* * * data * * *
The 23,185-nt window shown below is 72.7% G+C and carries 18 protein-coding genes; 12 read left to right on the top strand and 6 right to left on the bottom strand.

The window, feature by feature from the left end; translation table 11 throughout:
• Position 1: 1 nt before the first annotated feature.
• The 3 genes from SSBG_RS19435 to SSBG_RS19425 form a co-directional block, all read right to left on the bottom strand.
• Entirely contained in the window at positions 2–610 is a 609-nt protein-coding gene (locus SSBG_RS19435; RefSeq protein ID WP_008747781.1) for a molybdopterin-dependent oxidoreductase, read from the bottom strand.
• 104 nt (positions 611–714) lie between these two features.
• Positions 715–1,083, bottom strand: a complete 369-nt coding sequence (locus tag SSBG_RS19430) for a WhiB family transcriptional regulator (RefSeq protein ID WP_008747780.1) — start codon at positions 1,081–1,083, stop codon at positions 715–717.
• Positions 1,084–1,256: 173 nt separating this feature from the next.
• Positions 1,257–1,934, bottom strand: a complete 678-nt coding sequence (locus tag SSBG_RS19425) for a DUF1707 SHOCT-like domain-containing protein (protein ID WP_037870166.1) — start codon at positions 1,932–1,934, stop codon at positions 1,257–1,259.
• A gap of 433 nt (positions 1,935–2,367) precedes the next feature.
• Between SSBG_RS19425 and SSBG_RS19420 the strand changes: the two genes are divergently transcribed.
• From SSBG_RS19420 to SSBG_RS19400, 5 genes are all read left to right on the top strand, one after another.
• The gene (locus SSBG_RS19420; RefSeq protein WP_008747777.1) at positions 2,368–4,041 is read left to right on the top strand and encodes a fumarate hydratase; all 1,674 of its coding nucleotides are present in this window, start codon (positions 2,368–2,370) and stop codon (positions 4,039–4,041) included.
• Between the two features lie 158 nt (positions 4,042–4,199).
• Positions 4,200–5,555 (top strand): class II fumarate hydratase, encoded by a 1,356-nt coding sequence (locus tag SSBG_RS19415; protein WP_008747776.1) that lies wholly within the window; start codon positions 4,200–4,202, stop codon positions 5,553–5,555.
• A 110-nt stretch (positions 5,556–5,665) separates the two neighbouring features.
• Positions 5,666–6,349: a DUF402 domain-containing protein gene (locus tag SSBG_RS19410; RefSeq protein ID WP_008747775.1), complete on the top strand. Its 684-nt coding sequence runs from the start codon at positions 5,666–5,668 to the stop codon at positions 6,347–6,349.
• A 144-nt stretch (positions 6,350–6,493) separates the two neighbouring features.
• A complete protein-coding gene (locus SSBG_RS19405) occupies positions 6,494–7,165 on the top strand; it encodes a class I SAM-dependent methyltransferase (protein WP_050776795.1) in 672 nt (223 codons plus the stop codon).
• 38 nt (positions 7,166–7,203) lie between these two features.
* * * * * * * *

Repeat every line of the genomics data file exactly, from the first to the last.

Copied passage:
The 23,185-nt window shown below is 72.7% G+C and carries 18 protein-coding genes; 12 read left to right on the top strand and 6 right to left on the bottom strand.

The window, feature by feature from the left end; translation table 11 throughout:
• Position 1: 1 nt before the first annotated feature.
• The 3 genes from SSBG_RS19435 to SSBG_RS19425 form a co-directional block, all read right to left on the bottom strand.
• Entirely contained in the window at positions 2–610 is a 609-nt protein-coding gene (locus SSBG_RS19435; RefSeq protein ID WP_008747781.1) for a molybdopterin-dependent oxidoreductase, read from the bottom strand.
• 104 nt (positions 611–714) lie between these two features.
• Positions 715–1,083, bottom strand: a complete 369-nt coding sequence (locus tag SSBG_RS19430) for a WhiB family transcriptional regulator (RefSeq protein ID WP_008747780.1) — start codon at positions 1,081–1,083, stop codon at positions 715–717.
• Positions 1,084–1,256: 173 nt separating this feature from the next.
• Positions 1,257–1,934, bottom strand: a complete 678-nt coding sequence (locus tag SSBG_RS19425) for a DUF1707 SHOCT-like domain-containing protein (protein ID WP_037870166.1) — start codon at positions 1,932–1,934, stop codon at positions 1,257–1,259.
• A gap of 433 nt (positions 1,935–2,367) precedes the next feature.
• Between SSBG_RS19425 and SSBG_RS19420 the strand changes: the two genes are divergently transcribed.
• From SSBG_RS19420 to SSBG_RS19400, 5 genes are all read left to right on the top strand, one after another.
• The gene (locus SSBG_RS19420; RefSeq protein WP_008747777.1) at positions 2,368–4,041 is read left to right on the top strand and encodes a fumarate hydratase; all 1,674 of its coding nucleotides are present in this window, start codon (positions 2,368–2,370) and stop codon (positions 4,039–4,041) included.
• Between the two features lie 158 nt (positions 4,042–4,199).
• Positions 4,200–5,555 (top strand): class II fumarate hydratase, encoded by a 1,356-nt coding sequence (locus tag SSBG_RS19415; protein WP_008747776.1) that lies wholly within the window; start codon positions 4,200–4,202, stop codon positions 5,553–5,555.
• A 110-nt stretch (positions 5,556–5,665) separates the two neighbouring features.
• Positions 5,666–6,349: a DUF402 domain-containing protein gene (locus tag SSBG_RS19410; RefSeq protein ID WP_008747775.1), complete on the top strand. Its 684-nt coding sequence runs from the start codon at positions 5,666–5,668 to the stop codon at positions 6,347–6,349.
• A 144-nt stretch (positions 6,350–6,493) separates the two neighbouring features.
• A complete protein-coding gene (locus SSBG_RS19405) occupies positions 6,494–7,165 on the top strand; it encodes a class I SAM-dependent methyltransferase (protein WP_050776795.1) in 672 nt (223 codons plus the stop codon).
• 38 nt (positions 7,166–7,203) lie between these two features.